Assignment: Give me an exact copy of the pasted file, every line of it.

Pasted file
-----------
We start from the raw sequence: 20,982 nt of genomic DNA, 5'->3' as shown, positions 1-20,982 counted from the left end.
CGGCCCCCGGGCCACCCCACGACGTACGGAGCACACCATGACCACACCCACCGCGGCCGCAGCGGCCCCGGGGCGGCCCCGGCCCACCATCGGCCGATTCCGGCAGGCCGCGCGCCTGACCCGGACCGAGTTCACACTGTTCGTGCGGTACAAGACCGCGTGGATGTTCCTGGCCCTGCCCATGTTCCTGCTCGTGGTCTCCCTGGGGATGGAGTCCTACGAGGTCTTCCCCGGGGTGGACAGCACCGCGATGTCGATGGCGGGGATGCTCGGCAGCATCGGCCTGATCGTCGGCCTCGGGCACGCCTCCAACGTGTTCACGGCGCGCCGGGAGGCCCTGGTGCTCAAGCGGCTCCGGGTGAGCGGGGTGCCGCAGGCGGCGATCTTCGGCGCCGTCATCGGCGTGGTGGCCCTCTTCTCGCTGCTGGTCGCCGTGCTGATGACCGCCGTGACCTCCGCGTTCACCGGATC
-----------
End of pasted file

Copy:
We start from the raw sequence: 20,982 nt of genomic DNA, 5'->3' as shown, positions 1-20,982 counted from the left end.
CGGCCCCCGGGCCACCCCACGACGTACGGAGCACACCATGACCACACCCACCGCGGCCGCAGCGGCCCCGGGGCGGCCCCGGCCCACCATCGGCCGATTCCGGCAGGCCGCGCGCCTGACCCGGACCGAGTTCACACTGTTCGTGCGGTACAAGACCGCGTGGATGTTCCTGGCCCTGCCCATGTTCCTGCTCGTGGTCTCCCTGGGGATGGAGTCCTACGAGGTCTTCCCCGGGGTGGACAGCACCGCGATGTCGATGGCGGGGATGCTCGGCAGCATCGGCCTGATCGTCGGCCTCGGGCACGCCTCCAACGTGTTCACGGCGCGCCGGGAGGCCCTGGTGCTCAAGCGGCTCCGGGTGAGCGGGGTGCCGCAGGCGGCGATCTTCGGCGCCGTCATCGGCGTGGTGGCCCTCTTCTCGCTGCTGGTCGCCGTGCTGATGACCGCCGTGACCTCCGCGTTCACCGGATC